This lecture aims to introduce how cities can successfully introduce and harness levers to improve their competitiveness, facilitating firm and industry growth to create jobs, raise productivity and increase incomes.
Issues which the lecture addresses
Many developing economies are experiencing a demographic and spatial transition, with millions of new entrants coming in to the urban labor market. 80% of global economic activity is generated in cities today, but not all cities are able to enjoy economic prosperity. How can a city become competitive, i.e. facilitate firms and industries to grow jobs, productivity and incomes over time? Based on the World Bank’s analysis of over 750 cities worldwide, this lecture will present the need for competitive cities, how selected cities have successfully become competitive, and the tools that can be used to help cities understand and develop competitiveness.
Short analysis of the above issues
Competitive cities have several common traits, including: 1) Accelerated economic growth – The top 10 percent of cities achieved 13.5 percent annual gross domestic product (GDP) per capita growth, compared with 4.7 percent in an average city; 2) Outstanding job growth – The top 10 percent of cities achieved 9.2 percent annual job growth, while the remaining 90 percent only achieved 1.9 percent; 3) Increased incomes and productivity – The top 10 percent of cities increased the average disposable income of their households by 9.8 percent annually; 4) Magnets for foreign direct investment (FDI) – The top 5 percent of cities obtained as much FDI as the bottom 95 percent of cities combined. While there is no single recipe for becoming a competitive city, common patterns of high economic performance emerge. These traits can guide other cities that are designing and implementing their own economic development strategies, e.g. through examining their economic structure, making use of policy levers and building successful growth coalitions.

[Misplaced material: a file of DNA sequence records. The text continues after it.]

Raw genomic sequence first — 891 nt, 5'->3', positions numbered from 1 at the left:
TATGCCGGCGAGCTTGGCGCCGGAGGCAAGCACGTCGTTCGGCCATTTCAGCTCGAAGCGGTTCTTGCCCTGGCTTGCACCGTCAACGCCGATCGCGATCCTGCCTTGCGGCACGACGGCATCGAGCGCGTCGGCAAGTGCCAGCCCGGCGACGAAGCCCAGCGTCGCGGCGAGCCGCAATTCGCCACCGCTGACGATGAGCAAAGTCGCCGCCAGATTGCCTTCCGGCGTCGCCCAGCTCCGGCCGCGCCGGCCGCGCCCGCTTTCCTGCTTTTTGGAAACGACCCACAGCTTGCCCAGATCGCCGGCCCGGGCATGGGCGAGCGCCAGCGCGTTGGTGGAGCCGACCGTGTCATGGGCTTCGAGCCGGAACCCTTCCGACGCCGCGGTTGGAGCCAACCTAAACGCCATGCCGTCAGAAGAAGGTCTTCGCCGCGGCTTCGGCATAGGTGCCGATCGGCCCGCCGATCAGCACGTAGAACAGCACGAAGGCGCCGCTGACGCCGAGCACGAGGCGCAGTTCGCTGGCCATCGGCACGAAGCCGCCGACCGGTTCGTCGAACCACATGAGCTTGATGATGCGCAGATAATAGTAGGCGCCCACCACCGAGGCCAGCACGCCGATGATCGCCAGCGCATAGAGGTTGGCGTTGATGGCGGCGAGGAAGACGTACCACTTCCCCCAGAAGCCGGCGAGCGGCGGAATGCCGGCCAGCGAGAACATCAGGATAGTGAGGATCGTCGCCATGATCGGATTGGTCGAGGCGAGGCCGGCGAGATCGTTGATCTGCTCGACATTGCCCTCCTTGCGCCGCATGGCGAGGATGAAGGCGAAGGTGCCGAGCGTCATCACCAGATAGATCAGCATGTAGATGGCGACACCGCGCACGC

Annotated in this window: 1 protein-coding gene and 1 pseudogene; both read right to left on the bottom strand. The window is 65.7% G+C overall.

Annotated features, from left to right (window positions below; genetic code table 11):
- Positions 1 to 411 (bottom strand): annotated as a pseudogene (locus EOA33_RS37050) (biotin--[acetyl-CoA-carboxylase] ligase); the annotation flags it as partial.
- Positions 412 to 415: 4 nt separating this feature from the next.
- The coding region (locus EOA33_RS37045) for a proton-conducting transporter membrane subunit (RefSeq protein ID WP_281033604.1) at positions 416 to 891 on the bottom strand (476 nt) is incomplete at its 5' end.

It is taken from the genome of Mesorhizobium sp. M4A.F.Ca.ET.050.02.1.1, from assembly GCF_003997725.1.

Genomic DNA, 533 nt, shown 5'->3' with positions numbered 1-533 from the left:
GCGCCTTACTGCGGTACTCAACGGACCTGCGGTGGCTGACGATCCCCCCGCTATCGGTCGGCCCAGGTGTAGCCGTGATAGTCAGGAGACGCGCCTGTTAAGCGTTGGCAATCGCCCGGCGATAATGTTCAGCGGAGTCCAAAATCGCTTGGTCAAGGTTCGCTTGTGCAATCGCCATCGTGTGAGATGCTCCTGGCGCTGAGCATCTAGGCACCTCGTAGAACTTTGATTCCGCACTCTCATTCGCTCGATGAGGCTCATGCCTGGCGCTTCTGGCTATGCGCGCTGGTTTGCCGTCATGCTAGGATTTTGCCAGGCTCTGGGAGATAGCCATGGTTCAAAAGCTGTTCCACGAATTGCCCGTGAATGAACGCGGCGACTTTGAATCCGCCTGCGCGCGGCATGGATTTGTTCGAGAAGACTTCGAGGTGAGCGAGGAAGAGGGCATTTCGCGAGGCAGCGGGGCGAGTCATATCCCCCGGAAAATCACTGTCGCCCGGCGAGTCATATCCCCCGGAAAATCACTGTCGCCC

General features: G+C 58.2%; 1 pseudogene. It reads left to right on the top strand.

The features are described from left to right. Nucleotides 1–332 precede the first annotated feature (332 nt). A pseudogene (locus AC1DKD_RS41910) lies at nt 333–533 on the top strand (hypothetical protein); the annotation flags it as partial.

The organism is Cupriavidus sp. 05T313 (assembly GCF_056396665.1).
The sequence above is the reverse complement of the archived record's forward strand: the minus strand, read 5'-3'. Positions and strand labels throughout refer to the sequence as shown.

Propositions for addressing the issue
The lecture will touch on four policy levers available to cities to increase their competitiveness: 1) Institutions and Regulations; 2) Infrastructure; 3) Skills & Innovation and 4) Enterprise Support & Finance. Drawing on examples of work done in successful competitive cities, as well as the World Bank’s work in client cities, the lecture will also demonstrate how analytical and implementation support tools can further help cities develop their competitiveness.
Sameh Wahba, an Egyptian national, is Director for Urban and Territorial Development, Disaster Risk Management and Resilience at the World Bank Group’s Social, Rural, Urban and Resilience Global Practice, based in Washington D.C, where he oversees the formulation of Bank strategy and the design and delivery of all Bank lending, technical assistance, policy advisory activities and partnerships at the global level. Prior to this, he was Practice Manager for the Urban and Disaster Risk Management unit in Africa and the Global Urban and Resilience Unit, and he served as Acting Director of Operations and Strategy for the Global Practice. He also worked as Sustainable Development Sector Leader for Brazil, based in Brasilia, and worked as urban specialist focused on housing, land, local economic development and municipal management and service delivery in Latin America and the Caribbean and the Middle East and North Africa Regions. Prior to joining the Bank in 2004, he worked at the Institute of Housing and Urban Development Studies in Rotterdam and at the Harvard Center for Urban Development Studies. He holds a Ph.D. and Masters in urban planning from Harvard University, and a B.Sc and M.Sc in Architectural Engineering from Cairo University. He speaks Arabic, French, English and Portuguese. Most recently, he co-authored the Bank’s flagship publication on “Regenerating Urban Land: A Practitioner’s Guide to Leveraging Private Investment.”
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